Doctor Who - The Idiot's Lantern
Like some people, I've been watching this series of Who with a vague sense of disappointment, tinged with guilt. With the exception of the superb The Girl In The Fireplace, I've found each episode great fun, well worth watching, and amongst the best British TV has to offer at the moment... but ultimately slightly hollow. It's less that I think the episodes aren't as good as this year, and more that we've simply got higher expectations. It may sound ungrateful, but what it comes down to is: great, Who is back. Now, show us what the programme can really do. We've had glimpses, certainly - I will never forget the conversion scene in Rise - but apart from TGITFP, we've not the sustained brillance we know the show is capable of (Father's Day, Bad Wolf, The Parting Of The Ways). So - a Mark Gattis episode? A 50s set historical story? The televisual revolution? Surely this will be the second breakout episode of the series?
This episode seemed almost designed to hit my TV nerd buttons. BBC Batwings! Maureen Lipman as Sylvia Peters! A fight on the Alexandra Palace transmitter! You got the same feeling from Mark Gattis hanging around set on Doctor Who Confidential - he came across less as the distinguished writer that he is, and more like a Who and vintage telly fanboy let loose around set, that he also is. I was already in love with the whole imagery of the episode - to see it on primetime BBC ONE was just marvellous.
Tennant as The Doctor was brilliant as usual: "I'm gonna tape over it." The more surprising and welcome thing in this episode was, after a few episodes of Rose being shunted into the sidelines slightly, she was back again on top form. And, for once, going out and investigating things for herself and generally worrying people. I'm one of the people who wasn't convinced about Billie Piper when she was first cast - but from halfway through the first series, she just suddenly clicked in my mind, and really worked. She carried this on effortlessly in this series - she just makes a lot of the comedy scenes in New Earth - and unlike some fans, who were mumbling that her lack of screen time really proved the show didn't need her - I really, really missed her presence. I'm very glad she's back, and dressing up in silly costumes. She's certainly not irreplaceable - in Doctor Who, who is? - but it would be a sad loss if she doesn't stay past this series.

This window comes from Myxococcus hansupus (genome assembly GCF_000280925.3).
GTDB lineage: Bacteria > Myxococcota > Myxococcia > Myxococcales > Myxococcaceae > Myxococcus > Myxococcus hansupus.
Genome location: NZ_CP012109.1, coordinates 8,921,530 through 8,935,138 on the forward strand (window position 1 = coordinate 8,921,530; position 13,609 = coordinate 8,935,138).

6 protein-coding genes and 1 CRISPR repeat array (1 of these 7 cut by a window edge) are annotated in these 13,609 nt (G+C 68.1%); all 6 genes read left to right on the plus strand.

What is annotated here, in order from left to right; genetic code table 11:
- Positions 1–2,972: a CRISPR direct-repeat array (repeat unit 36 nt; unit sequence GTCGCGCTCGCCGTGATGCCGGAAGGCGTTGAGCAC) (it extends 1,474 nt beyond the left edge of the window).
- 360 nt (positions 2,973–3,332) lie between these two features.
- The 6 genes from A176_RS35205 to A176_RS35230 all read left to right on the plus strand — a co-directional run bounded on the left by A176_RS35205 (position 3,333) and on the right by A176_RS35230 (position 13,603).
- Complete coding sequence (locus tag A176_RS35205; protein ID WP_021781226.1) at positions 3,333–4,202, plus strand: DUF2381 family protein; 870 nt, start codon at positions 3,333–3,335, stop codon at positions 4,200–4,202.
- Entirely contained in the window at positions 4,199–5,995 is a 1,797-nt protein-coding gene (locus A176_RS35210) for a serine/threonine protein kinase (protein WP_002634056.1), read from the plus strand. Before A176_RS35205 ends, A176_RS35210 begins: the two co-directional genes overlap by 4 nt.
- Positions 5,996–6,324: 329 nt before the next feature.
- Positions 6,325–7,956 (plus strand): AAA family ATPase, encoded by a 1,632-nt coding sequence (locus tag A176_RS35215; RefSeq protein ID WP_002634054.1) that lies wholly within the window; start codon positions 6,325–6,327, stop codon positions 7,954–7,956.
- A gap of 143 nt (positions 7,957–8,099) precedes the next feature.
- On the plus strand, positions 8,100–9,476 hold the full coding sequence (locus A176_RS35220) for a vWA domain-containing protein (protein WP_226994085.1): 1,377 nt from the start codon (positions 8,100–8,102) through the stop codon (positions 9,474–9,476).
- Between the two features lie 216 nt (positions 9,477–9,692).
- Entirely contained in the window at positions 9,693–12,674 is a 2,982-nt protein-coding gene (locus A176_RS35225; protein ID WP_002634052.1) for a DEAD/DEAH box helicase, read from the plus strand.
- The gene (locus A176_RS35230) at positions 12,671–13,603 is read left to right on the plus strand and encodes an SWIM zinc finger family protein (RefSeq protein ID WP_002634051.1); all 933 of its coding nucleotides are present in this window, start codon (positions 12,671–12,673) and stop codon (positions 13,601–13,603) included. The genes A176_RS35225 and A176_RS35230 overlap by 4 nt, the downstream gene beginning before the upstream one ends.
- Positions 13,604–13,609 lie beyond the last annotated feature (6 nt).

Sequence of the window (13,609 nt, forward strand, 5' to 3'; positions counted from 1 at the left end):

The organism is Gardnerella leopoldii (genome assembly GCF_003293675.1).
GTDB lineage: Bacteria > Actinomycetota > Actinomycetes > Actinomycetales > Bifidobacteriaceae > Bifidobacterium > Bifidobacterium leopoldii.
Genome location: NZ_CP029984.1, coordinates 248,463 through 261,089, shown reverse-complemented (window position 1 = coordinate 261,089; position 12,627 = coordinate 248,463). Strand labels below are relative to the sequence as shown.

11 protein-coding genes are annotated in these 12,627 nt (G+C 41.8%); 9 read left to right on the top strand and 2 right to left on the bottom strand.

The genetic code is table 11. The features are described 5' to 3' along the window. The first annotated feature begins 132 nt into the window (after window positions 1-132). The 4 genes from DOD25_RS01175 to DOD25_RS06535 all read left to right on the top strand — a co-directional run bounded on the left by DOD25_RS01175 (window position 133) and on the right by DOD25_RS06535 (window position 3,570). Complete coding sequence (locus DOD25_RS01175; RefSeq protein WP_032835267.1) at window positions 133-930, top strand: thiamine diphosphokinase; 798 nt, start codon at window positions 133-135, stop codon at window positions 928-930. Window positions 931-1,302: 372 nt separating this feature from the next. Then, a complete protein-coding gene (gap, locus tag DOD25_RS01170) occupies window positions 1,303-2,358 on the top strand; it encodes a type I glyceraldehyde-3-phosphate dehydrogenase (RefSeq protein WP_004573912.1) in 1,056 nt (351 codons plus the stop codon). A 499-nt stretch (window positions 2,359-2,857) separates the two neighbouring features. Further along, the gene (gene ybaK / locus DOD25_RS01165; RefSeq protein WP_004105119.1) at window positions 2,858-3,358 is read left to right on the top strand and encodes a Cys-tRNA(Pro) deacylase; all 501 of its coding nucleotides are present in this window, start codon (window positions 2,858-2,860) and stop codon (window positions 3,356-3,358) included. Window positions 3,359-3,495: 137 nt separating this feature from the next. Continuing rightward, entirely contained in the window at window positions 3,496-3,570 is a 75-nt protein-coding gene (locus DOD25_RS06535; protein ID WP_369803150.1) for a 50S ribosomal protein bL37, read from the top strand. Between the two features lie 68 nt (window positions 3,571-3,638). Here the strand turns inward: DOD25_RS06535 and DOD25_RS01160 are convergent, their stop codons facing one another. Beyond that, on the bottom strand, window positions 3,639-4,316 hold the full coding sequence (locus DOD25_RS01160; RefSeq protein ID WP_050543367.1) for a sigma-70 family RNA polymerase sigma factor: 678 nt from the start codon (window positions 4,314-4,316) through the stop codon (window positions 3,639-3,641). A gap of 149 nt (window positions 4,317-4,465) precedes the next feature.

The Connolly family subplot was interesting; and a necessary addition to prevent the episode from romanticising the period (especially if you're going to do that final street party scene). Tommy's speech to his father about the war was verging on the Standard Clunky Dialogue That Should Never Have Got Past The Draft StageTM, and certainly sounded more like the writer than the character, but in the end got away with it due to the fact that at least relevant and interesting. Personally I would have let the father piss off alone at the end of the episode rather than making Tommy go after him; maybe I'm a hard-hearted fucker, but I don't think a bit of a sad face and a slow wander down the street earnt enough sympathy from the audience after how that character behaved.